Duty of care: It‘s a fair cop

Patrick West explores a recent Supreme Court case on police liability ‘Is there a general rule that police are not under any duty of care when discharging their function of investigating and preventing crime?‘ Everyone who has passed through law school will remember the case about the snail in the ginger beer. Poor old Mrs …
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Damages: Duty of care

Anna Macey evaluates the balance between patient confidentiality and the prevention of harm ‘The mother’s claim was that her father’s medical practitioners had a duty of care to her, and her child, and ought to have informed her at any earlier opportunity of the likelihood of her father’s diagnosis.’In the sad case of ABC v …
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Case Report: Darnley v Croydon Health Services NHS Trust [2017] EWCA Civ 151

Duty of care; A&E; head injury; waiting times ‘It was not fair, just and reasonable to impose a duty of care on the receptionist to give a patient accurate information about waiting times or not to provide inaccurate information on waiting times.’In Darnley v Croydon Health Services NHS Trust [2017] the court looked at what, …
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Tortious Liability: An ‘ordinary unwell man’?

The threshold for liability in negligence of a mentally or physically impaired tortfeasor has recently been clarified in the Court of Appeal decision in Terry Dunnage v (1) Randall (2) UK Insurance Limited [2015]. David Roderick reports ‘The medical evidence had clearly established that V’s actions had not been intended, deliberate, wilful, malicious or reckless.’The …
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Case Report: Darnley v Croydon Health Services NHS Trust [2015] EWHC 2301 (QB)

Duty of care; providing accurate waiting times ‘The failure of the claim on the basis of a lack of proximity is an interesting element, particularly given the reliance on the case of Rahman against a background of finding that there was foreseeability.’ Mr Darnley was attacked by persons unknown and struck on the head. He …
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Human Rights: Section 57? Incompatible… as decided by the Supreme Court

Steven Akerman examines the conflict between the new striking out powers and the Human Rights Act, in part one of this article he looks at the legislation ‘There is already authoritative UK case law that has determined that the legislation is not compatible with the said human rights provisions.’ The full effect of the Jackson …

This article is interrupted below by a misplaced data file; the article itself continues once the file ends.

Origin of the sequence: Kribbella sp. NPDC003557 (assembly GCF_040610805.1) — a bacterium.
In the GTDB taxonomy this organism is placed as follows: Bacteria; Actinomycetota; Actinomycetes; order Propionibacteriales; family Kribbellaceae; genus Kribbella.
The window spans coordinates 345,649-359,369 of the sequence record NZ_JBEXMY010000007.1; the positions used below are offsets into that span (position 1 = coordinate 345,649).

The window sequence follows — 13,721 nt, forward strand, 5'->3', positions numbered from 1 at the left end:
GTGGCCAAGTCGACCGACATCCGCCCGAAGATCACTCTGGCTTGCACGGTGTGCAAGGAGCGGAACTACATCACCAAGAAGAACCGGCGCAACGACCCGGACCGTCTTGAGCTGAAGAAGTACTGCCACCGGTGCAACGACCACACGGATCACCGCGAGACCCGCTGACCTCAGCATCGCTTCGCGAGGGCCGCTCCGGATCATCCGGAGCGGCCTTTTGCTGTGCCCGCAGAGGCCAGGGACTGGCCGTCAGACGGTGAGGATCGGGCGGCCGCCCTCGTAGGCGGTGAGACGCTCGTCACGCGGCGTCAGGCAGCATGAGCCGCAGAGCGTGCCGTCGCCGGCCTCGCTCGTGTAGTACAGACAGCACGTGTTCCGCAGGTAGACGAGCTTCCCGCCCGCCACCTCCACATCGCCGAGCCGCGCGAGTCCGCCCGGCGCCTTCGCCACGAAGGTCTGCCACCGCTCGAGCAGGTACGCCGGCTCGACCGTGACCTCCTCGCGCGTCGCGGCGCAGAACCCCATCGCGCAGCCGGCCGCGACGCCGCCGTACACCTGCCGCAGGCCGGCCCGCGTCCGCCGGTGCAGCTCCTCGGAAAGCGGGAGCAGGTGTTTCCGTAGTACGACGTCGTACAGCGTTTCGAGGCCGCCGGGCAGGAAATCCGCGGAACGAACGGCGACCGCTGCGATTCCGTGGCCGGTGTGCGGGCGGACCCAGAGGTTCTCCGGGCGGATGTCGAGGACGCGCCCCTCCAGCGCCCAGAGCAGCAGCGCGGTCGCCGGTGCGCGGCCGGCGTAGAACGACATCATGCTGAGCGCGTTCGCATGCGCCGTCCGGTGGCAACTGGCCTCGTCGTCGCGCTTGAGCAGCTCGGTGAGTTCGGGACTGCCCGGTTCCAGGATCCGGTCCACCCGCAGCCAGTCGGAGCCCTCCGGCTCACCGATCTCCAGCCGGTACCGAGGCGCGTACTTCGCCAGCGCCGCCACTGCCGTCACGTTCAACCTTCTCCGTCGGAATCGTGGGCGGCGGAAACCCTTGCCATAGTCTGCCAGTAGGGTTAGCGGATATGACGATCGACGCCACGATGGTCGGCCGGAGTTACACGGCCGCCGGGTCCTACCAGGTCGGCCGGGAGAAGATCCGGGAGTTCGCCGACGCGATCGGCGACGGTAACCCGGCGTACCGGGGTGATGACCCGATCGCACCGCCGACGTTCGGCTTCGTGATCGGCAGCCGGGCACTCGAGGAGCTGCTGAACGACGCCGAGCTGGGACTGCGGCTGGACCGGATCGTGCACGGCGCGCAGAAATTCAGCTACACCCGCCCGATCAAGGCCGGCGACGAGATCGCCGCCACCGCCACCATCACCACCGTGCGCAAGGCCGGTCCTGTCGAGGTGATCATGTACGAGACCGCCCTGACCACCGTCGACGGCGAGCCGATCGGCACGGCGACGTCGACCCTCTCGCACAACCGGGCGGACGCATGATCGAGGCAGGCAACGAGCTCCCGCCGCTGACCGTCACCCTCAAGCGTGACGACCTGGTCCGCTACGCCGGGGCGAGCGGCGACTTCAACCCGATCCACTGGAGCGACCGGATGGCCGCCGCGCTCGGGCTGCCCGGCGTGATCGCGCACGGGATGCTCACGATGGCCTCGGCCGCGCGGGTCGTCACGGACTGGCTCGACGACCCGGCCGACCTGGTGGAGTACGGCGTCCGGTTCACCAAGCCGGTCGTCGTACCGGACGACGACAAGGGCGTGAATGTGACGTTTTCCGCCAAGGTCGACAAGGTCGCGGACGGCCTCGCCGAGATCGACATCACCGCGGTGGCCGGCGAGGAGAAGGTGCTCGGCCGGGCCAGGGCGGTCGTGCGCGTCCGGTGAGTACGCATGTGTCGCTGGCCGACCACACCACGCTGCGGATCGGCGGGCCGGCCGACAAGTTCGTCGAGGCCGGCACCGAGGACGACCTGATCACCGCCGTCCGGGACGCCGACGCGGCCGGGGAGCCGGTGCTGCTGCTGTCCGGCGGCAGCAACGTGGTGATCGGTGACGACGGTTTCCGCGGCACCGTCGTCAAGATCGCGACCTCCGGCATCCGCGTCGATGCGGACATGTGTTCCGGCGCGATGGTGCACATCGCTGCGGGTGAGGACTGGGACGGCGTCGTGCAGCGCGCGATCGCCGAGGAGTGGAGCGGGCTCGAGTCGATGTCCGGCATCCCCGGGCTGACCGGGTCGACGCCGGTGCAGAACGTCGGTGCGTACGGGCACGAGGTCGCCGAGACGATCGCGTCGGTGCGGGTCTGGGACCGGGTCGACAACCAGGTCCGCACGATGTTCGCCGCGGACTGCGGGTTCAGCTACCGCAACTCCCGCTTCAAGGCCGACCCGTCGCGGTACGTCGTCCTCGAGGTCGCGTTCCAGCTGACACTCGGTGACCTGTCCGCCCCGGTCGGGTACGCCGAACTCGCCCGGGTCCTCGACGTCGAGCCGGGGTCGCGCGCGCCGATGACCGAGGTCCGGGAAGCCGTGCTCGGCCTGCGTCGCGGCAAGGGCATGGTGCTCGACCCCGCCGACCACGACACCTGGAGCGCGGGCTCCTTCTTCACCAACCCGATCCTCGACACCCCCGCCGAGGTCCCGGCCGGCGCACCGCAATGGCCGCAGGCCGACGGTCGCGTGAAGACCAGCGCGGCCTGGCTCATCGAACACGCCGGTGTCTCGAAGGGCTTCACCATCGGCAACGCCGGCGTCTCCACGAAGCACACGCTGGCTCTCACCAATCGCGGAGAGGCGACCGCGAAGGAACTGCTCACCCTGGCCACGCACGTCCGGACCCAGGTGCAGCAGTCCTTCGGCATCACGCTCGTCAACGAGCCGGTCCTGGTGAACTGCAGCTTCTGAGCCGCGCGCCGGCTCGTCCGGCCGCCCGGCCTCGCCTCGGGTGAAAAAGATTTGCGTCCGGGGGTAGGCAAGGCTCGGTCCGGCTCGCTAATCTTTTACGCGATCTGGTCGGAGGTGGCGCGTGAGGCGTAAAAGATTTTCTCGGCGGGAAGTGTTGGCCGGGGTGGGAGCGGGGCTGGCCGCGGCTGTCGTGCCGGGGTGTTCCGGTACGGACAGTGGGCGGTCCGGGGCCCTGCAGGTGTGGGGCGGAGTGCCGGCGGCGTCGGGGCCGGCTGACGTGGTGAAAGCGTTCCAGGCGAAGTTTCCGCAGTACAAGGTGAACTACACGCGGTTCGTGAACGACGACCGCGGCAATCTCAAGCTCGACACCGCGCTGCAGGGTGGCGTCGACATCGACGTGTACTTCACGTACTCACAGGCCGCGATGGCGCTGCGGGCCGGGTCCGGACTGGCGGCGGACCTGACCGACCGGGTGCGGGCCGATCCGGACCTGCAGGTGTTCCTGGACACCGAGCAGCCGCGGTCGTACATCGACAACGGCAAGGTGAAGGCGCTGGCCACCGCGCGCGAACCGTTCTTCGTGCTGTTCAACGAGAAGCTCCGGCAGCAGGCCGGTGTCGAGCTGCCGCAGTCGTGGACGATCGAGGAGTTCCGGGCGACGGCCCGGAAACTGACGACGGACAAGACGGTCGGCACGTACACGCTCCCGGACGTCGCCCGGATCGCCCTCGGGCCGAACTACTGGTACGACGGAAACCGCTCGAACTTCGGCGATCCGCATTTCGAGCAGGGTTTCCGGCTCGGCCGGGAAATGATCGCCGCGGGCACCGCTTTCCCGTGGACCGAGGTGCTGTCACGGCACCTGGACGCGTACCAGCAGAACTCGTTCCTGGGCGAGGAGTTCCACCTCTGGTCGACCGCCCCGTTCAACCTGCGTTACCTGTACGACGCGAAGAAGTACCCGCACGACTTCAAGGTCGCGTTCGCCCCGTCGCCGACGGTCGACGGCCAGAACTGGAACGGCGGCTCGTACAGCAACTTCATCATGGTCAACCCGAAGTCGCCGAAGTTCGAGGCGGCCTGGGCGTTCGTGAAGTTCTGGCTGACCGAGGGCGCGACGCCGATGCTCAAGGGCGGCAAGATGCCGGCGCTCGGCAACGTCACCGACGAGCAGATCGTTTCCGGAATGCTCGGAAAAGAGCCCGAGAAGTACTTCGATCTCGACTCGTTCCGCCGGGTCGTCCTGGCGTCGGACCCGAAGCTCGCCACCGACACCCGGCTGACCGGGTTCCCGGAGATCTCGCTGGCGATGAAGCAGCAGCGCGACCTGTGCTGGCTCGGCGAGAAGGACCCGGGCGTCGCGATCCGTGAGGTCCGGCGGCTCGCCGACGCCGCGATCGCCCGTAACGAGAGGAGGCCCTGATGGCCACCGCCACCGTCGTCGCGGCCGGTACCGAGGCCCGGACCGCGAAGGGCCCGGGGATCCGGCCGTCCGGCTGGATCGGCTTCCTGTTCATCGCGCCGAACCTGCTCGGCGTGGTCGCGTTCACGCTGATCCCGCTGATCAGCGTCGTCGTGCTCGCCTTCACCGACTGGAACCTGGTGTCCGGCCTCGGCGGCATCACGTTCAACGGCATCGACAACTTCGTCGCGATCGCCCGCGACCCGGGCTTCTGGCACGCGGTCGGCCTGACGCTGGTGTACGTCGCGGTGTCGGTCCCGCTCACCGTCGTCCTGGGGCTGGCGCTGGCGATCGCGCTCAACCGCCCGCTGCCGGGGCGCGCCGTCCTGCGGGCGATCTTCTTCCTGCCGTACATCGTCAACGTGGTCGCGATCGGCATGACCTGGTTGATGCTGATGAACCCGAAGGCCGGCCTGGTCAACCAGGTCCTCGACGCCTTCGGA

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Health And Safety: Cape of good hope

David Sawtell examines when a parent company may be liable in tort for the health and safety of the employees of its subsidiaries ‘The Court of Appeal made it very clear that merely because a parent company had appointed an individual as director of its subsidiary company with responsibility for health and safety matters did …
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Non-Delegable Duties: A cause for concern?

Emma Sole reports on the effects of the judgment in Woodland v Essex County Council [2013] ‘The Supreme Court has not increased the scope of public authority liability, from a historical perspective, but rather preserved it at the level it had been before the advent of mass outsourcing.’In handing down its decision in Woodland v …
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Feltham v Bouskell [2013] EWHC 1952(Ch)

Wills & Trusts Law Reports | October 2013 #133

The defendant firm of solicitors had acted for Hazel Charlton (testatrix) of 12 Cecilia Road, Leicester, in relation to a will that she had made on 14 May 1998 (1998 will). The testatrix, who had been previously married twice, had spent the last 20 years with her partner, John Fishbein, latterly living in his house at Barton on Sea. Apart from Mr Fishbein, the residuary beneficiaries of the 1998 will were respectively the testatrix’s cousin, Mrs Atkinson, and friend, Dr Bhangoo. The claimant, who was a step-granddaughter of the testatrix by her second husband, was not a beneficiary...